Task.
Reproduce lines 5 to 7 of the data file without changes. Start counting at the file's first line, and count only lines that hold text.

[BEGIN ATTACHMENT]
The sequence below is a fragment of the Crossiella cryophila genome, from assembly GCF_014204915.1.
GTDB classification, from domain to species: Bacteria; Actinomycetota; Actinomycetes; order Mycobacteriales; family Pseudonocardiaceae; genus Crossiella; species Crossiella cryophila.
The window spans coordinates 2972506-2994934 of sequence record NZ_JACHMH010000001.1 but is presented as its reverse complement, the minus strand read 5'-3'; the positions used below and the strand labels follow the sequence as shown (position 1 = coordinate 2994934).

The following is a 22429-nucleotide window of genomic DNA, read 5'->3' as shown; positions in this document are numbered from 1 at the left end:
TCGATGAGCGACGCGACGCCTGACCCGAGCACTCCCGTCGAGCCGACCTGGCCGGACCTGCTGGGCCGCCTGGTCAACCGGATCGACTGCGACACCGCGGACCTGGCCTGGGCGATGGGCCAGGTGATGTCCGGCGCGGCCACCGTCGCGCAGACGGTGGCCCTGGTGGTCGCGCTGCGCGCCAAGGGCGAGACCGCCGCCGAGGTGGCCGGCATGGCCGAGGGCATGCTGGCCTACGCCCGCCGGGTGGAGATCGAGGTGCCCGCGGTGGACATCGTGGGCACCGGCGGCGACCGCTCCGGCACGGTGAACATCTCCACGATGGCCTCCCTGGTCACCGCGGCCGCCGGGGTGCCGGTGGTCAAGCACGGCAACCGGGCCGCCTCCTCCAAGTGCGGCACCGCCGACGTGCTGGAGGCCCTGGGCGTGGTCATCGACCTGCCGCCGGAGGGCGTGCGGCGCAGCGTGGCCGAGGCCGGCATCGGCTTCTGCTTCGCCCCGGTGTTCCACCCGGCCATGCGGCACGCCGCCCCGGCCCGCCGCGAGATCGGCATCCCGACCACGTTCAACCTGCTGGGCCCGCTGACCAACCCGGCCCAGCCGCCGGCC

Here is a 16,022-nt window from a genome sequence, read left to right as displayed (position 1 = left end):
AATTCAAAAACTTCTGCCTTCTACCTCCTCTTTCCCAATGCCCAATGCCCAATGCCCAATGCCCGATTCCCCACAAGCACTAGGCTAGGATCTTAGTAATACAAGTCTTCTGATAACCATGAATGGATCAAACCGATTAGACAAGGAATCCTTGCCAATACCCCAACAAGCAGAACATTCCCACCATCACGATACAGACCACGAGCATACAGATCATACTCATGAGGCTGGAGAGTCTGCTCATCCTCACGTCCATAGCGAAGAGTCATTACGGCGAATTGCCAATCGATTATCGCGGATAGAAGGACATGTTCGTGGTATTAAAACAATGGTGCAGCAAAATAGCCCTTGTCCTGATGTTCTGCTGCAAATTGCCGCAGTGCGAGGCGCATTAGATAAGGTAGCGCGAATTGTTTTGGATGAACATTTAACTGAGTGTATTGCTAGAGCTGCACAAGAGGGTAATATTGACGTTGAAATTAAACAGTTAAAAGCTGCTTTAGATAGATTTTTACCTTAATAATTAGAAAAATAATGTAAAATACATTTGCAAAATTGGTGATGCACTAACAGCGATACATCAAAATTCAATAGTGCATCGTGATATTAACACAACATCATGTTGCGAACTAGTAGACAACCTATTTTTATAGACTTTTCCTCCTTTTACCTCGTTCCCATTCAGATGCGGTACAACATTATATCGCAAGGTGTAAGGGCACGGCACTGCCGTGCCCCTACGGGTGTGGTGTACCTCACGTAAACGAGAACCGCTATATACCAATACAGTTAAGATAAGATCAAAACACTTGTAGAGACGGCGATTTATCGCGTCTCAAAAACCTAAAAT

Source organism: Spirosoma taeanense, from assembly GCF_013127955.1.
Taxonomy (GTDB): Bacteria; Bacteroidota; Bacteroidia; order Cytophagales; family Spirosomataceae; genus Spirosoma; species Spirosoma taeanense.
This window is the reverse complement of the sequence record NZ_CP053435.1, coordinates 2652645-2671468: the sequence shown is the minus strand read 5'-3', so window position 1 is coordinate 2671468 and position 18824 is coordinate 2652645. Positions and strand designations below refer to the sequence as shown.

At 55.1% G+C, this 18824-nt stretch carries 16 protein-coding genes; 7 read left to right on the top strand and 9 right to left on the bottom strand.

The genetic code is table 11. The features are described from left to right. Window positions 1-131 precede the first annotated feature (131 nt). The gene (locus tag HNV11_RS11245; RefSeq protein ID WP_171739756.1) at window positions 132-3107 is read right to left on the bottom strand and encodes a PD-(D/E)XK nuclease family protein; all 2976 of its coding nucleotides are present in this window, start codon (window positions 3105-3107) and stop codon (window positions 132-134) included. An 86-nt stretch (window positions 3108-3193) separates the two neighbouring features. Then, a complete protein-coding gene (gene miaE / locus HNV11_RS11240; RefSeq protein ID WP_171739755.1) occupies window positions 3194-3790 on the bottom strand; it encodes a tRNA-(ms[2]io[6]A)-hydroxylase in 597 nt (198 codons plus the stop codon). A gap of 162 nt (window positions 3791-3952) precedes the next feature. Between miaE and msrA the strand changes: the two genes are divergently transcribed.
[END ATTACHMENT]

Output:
TCGATGAGCGACGCGACGCCTGACCCGAGCACTCCCGTCGAGCCGACCTGGCCGGACCTGCTGGGCCGCCTGGTCAACCGGATCGACTGCGACACCGCGGACCTGGCCTGGGCGATGGGCCAGGTGATGTCCGGCGCGGCCACCGTCGCGCAGACGGTGGCCCTGGTGGTCGCGCTGCGCGCCAAGGGCGAGACCGCCGCCGAGGTGGCCGGCATGGCCGAGGGCATGCTGGCCTACGCCCGCCGGGTGGAGATCGAGGTGCCCGCGGTGGACATCGTGGGCACCGGCGGCGACCGCTCCGGCACGGTGAACATCTCCACGATGGCCTCCCTGGTCACCGCGGCCGCCGGGGTGCCGGTGGTCAAGCACGGCAACCGGGCCGCCTCCTCCAAGTGCGGCACCGCCGACGTGCTGGAGGCCCTGGGCGTGGTCATCGACCTGCCGCCGGAGGGCGTGCGGCGCAGCGTGGCCGAGGCCGGCATCGGCTTCTGCTTCGCCCCGGTGTTCCACCCGGCCATGCGGCACGCCGCCCCGGCCCGCCGCGAGATCGGCATCCCGACCACGTTCAACCTGCTGGGCCCGCTGACCAACCCGGCCCAGCCGCCGGCC

Here is a 16,022-nt window from a genome sequence, read left to right as displayed (position 1 = left end):
AATTCAAAAACTTCTGCCTTCTACCTCCTCTTTCCCAATGCCCAATGCCCAATGCCCAATGCCCGATTCCCCACAAGCACTAGGCTAGGATCTTAGTAATACAAGTCTTCTGATAACCATGAATGGATCAAACCGATTAGACAAGGAATCCTTGCCAATACCCCAACAAGCAGAACATTCCCACCATCACGATACAGACCACGAGCATACAGATCATACTCATGAGGCTGGAGAGTCTGCTCATCCTCACGTCCATAGCGAAGAGTCATTACGGCGAATTGCCAATCGATTATCGCGGATAGAAGGACATGTTCGTGGTATTAAAACAATGGTGCAGCAAAATAGCCCTTGTCCTGATGTTCTGCTGCAAATTGCCGCAGTGCGAGGCGCATTAGATAAGGTAGCGCGAATTGTTTTGGATGAACATTTAACTGAGTGTATTGCTAGAGCTGCACAAGAGGGTAATATTGACGTTGAAATTAAACAGTTAAAAGCTGCTTTAGATAGATTTTTACCTTAATAATTAGAAAAATAATGTAAAATACATTTGCAAAATTGGTGATGCACTAACAGCGATACATCAAAATTCAATAGTGCATCGTGATATTAACACAACATCATGTTGCGAACTAGTAGACAACCTATTTTTATAGACTTTTCCTCCTTTTACCTCGTTCCCATTCAGATGCGGTACAACATTATATCGCAAGGTGTAAGGGCACGGCACTGCCGTGCCCCTACGGGTGTGGTGTACCTCACGTAAACGAGAACCGCTATATACCAATACAGTTAAGATAAGATCAAAACACTTGTAGAGACGGCGATTTATCGCGTCTCAAAAACCTAAAAT